March 23, 2018 

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PARETO IMPROVEMENT: Based on the Pareto efficiency criterion, the notion that an action improves efficiency if it is possible for one person to benefit without anyone else being harmed. A Pareto improvement is possible if the economy has idle resources or market failures. With idle resources, more production is possible to help some without hurting others. With market failures, corrective actions can eliminate deadweight loss that can then be use for benefits economy-wide. A contrasting condition for attaining efficiency is the Kaldor-Hicks improvement.

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Lesson Contents
Unit 1: Measuring Production
  • An Indicator
  • Total Market Value
  • Final Goods and Services
  • Given Year
  • Unit 1 Summary
  • Unit 2: Looking Behind GDP
  • Ins and Outs
  • Past and Future
  • Estimated Value
  • Home Production
  • Illegal Goods
  • GDP
  • Real GDP
  • Unit 2 Summary
  • Unit 3: Two Views of GDP
  • Demand and Supply
  • Expenditures
  • Resources
  • Unit 3 Summary
  • Unit 4: Measuring Income
  • National Income
  • Personal Income
  • Unit 4 Summary
  • Unit 5: Issues
  • What It Does
  • What It Doesn't Do
  • Unit 5 Summary
  • Course Home
    Gross Domestic Product

    This lesson investigates one of the most noted and important measures of macroeconomic activity -- gross domestic product (GDP). GDP measures the total production of goods and services that, in principle, are available to satisfy consumers wants and needs. We see the ins and outs of the GDP measure. As a bonus, we also get a close look at several related measures of production and income, including net domestic product (NDP), national income (NI), personal income (PI), and disposable income (PI).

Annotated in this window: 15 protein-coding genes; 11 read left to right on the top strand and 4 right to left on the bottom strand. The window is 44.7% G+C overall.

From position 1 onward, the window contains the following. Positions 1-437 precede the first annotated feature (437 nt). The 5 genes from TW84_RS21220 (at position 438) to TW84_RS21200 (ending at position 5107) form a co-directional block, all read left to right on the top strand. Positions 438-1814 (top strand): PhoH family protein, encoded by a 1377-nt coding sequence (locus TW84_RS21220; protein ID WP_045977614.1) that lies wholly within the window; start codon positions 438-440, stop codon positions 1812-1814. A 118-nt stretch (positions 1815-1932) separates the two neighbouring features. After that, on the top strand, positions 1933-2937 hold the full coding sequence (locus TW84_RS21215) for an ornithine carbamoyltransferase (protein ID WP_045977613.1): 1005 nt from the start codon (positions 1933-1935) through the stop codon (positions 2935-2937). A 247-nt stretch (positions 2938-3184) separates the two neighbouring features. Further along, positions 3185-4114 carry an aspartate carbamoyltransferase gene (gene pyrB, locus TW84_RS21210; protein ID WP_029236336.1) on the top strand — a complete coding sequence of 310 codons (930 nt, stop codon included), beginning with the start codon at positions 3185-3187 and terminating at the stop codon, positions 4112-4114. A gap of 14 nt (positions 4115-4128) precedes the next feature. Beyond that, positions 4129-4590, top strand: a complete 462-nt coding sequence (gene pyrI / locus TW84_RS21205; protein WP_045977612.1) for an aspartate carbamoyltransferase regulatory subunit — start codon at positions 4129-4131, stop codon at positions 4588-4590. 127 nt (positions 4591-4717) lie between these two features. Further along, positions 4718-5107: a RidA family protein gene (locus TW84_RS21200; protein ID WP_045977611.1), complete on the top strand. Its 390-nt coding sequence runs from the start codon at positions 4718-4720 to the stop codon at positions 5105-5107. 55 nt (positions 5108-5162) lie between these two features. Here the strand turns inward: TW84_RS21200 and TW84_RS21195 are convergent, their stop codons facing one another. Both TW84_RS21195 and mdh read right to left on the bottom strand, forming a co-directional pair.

• In the first unit of this lesson, we take a look at the process of measuring gross domestic product, including what, in principle, is being measure.
    • The second unit the turns to a detailed look at what IS included in GDP and what IS NOT included in the GDP based on the difference between market transactions and economic production.
    • With the third unit we take a look at the two views of measuring GDP -- expenditures and resource costs.
    • Moving on to the fourth unit, we get a look at the three related measures of income -- national income, personal income, and disposable income.
    • And finally, the fifth unit considers a few issues related to measuring GDP, including what BDP does measure and what GDP doesn't measure.

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    The two key problems resulting from unemployment of resources, especially the unemployment of labor, are personal hardships and lost production. The owners of the unemployed resources suffer personal hardships due to the lack of income. The rest of society also suffers from unemployment due to the lack of available production.

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